We will forever remember the past 16 months as the moment in which mankind realised they could be as productive from home as they are in the office – if not even more. Sadly, it was also a time of pay cuts, layoffs and job losses. A time when a number of creative professionals turned to freelance lives to break even.
As the world opens up again, we will all be met with a number of new creative and business opportunities. It may be tempting to get lost in the heat of the moment, but we should never forget about the importance of our own mental health. Burnout is always looming around the corner, and it can hit when you least expect it to. How can freelancers and creative professionals avoid burnout in the new normal?
We reached out to Donna Torres, General Manager of SMB Sales & Operations UK & EMEA at Xero, to discuss the topic in more depth below.
Five Ways To Avoid Burnout As A Creative Professional
As the world opens up again, many of us will find ourselves in new and exciting working environments. And while exploring the world can be a great opportunity to find creative inspiration, it’s more important than ever to ensure that you take steps to create some separation and avoid burnout - a common issue faced by creatives.
Here are five ways to help avoid burnout:
1. Learn How To Turn Off
As a creative, your work is your passion. It’s easy for it to become a fundamental part of your everyday routine, but this makes it difficult to separate work life from home - especially now that things are opening up again and it can be tempting to make up for lost time.
Try to keep to normal working hours, and avoid working late into the evening where possible. It’s vital to ensure a distinction between your working day and your time to relax, otherwise you’re more susceptible to burnout. Working after hours can actually make you less productive, too - because you’re less able to switch off when it counts. Small things like clearing your work space away at the end of the day will make a big difference.
2. Ask yourself regularly: “how am I doing?”
Prioritising your wellbeing should be just as much a part of your daily routine as a to-do list is. Physical and emotional burnout can sometimes be tracked back to elements of your lifestyle, such as diet, exercise and sleep.
Rest is crucial. We’ve all experienced those times when creative juices are flowing and it’s tempting to stay up late working on it — but without the right sleep, your week is not going to be as productive as it could be. Exercise is also important, even if it’s just once or twice a week or going for some short walks in the day to get some space away from your screen. There are a number of great workplace apps such as Unmind who can help business owners and their employees with their wellbeing.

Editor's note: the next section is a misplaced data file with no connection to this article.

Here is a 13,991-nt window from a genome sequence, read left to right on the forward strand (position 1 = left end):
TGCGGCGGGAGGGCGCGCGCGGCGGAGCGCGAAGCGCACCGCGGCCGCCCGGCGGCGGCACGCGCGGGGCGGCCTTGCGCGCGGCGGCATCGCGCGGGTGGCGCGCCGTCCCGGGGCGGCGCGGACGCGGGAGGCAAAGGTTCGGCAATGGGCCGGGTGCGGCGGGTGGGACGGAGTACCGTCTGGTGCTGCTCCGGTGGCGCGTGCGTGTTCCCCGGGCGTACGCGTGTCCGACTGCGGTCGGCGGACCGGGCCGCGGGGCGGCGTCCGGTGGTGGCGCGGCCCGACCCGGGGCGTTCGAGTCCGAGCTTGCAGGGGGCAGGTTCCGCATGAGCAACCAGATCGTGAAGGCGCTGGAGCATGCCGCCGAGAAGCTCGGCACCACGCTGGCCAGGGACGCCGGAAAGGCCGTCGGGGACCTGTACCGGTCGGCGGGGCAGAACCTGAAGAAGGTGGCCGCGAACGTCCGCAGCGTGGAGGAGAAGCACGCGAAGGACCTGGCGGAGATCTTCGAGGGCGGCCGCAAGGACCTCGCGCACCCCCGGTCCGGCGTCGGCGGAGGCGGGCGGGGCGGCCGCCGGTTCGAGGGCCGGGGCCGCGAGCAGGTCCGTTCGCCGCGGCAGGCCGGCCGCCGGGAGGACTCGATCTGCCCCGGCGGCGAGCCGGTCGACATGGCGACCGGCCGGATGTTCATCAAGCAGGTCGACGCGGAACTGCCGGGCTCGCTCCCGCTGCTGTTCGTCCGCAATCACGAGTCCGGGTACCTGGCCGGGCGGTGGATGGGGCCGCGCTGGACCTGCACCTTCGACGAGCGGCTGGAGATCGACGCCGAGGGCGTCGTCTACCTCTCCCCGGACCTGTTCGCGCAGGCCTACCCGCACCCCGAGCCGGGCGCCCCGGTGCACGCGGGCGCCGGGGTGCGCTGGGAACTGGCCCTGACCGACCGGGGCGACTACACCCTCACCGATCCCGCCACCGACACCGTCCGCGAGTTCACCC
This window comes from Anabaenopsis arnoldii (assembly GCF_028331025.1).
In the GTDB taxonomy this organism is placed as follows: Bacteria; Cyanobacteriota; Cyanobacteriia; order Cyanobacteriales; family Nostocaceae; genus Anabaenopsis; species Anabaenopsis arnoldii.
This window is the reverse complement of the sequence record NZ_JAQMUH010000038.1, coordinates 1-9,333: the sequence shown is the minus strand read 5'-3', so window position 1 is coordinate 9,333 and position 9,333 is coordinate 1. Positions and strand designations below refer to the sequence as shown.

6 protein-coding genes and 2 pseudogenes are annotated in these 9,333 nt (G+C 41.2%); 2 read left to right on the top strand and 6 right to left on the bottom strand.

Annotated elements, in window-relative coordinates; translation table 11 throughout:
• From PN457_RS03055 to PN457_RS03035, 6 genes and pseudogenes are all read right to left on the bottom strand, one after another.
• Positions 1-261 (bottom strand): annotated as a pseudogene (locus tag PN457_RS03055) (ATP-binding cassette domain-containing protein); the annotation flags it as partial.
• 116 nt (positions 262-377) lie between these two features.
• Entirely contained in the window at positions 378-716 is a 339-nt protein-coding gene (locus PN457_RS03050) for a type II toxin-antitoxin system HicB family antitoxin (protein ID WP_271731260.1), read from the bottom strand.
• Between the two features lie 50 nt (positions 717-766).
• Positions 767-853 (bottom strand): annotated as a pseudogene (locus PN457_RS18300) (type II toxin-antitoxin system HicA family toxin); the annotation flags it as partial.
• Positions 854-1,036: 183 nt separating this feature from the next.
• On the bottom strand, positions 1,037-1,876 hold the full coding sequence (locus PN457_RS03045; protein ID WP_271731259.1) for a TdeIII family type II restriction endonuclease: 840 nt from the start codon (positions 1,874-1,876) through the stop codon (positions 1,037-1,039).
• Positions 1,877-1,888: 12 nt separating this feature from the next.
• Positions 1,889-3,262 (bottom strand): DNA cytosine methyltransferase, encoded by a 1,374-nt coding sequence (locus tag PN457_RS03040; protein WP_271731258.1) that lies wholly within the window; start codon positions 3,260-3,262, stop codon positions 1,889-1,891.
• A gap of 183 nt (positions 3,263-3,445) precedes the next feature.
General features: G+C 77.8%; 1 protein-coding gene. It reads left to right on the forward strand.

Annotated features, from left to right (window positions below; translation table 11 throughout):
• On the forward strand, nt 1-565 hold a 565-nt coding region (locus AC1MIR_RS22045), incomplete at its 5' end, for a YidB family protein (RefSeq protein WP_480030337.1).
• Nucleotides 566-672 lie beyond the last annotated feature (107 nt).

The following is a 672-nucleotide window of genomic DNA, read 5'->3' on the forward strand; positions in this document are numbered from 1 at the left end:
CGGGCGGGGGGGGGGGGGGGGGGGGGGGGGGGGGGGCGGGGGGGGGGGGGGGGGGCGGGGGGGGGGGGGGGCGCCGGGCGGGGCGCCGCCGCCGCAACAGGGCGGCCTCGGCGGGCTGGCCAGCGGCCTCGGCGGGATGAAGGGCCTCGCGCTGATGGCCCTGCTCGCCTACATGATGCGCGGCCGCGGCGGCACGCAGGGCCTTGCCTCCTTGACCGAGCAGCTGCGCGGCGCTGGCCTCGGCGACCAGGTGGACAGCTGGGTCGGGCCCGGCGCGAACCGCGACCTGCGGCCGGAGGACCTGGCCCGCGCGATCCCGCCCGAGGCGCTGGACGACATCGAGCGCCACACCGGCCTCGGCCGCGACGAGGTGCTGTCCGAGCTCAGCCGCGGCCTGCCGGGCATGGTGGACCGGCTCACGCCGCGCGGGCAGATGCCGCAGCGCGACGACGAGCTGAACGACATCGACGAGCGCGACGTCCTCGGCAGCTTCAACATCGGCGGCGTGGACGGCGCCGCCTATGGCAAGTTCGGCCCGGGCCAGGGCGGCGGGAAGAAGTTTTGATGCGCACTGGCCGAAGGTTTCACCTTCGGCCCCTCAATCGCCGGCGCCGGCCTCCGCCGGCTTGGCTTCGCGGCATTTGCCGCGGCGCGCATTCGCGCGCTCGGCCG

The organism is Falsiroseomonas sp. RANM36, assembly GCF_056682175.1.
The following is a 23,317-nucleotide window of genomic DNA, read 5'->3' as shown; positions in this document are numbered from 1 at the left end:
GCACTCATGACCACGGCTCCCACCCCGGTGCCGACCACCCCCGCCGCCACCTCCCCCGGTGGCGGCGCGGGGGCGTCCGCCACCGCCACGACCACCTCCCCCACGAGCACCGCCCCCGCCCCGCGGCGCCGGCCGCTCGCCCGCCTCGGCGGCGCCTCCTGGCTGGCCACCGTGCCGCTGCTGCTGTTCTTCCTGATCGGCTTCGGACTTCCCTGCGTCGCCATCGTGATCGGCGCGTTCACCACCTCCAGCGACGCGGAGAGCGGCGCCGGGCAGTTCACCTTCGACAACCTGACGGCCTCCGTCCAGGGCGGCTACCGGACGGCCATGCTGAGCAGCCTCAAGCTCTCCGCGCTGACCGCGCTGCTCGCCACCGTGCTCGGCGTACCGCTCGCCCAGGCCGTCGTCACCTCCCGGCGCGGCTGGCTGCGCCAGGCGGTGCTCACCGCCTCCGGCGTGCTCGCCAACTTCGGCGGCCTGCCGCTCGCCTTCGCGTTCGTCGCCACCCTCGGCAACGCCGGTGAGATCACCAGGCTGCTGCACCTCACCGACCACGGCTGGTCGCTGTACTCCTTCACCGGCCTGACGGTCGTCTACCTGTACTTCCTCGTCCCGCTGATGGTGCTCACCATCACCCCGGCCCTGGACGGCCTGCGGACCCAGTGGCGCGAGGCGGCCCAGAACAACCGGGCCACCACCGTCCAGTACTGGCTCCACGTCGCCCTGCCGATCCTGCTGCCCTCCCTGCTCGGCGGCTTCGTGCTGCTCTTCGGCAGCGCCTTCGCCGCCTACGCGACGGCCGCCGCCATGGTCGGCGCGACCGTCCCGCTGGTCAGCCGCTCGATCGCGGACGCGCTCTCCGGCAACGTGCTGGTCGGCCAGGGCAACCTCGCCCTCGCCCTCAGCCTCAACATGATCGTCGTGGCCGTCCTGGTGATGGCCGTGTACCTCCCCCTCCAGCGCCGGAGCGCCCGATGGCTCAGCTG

3. Stay on top of things
Time management in fast-paced agency life can be difficult, especially when you are first starting out.
When you’re overwhelmed, everything on your to-do list might seem like it needs to be done ASAP, but in reality most of the time tasks can be split into ‘urgent and ‘important’. Prioritising tasks is key to focus the mind. Apps like Wunderlist and Todoist can help you to prioritise, set reminders and share your work load with colleagues whilst working remotely too.
Always be realistic with how much you can accomplish in one day. If you commit to doing too much in an unrealistic time frame, it is likely that you will feel more burned out.
4. Feel in control of your finances
Freelance creatives are always worrying about cash flow and profit and loss sheets - especially at the moment. If you have a comprehensive bookkeeping system set up, you will feel more in control of your finances.
Cloud accounting software can be used from any device - all you need is an internet connection. It gives you an up-to-date snapshot of how your business is doing, giving you the insights you need to make the right decisions for your company. The time consuming accounting tasks are automated, and anyone from your team who needs to can access information and collaborate on activity.
5. Give yourself a break
Although we’re not able to freely go abroad at the moment, that doesn’t mean you should go without a holiday. Book a day or two of annual leave if possible to switch off.
And if that’s not possible, try to schedule some down time every day, the same way you would a meeting. Whether it’s getting out on your daily walk or run, or listening to your favourite podcast, ensure that you’re getting away from your desk and taking your mind off work.
Work can be all consuming. Implementing a routine which includes downtime is going to benefit both you and your business in the long-run. A brain that’s allowed to switch off works more efficiently when it needs to be switched on.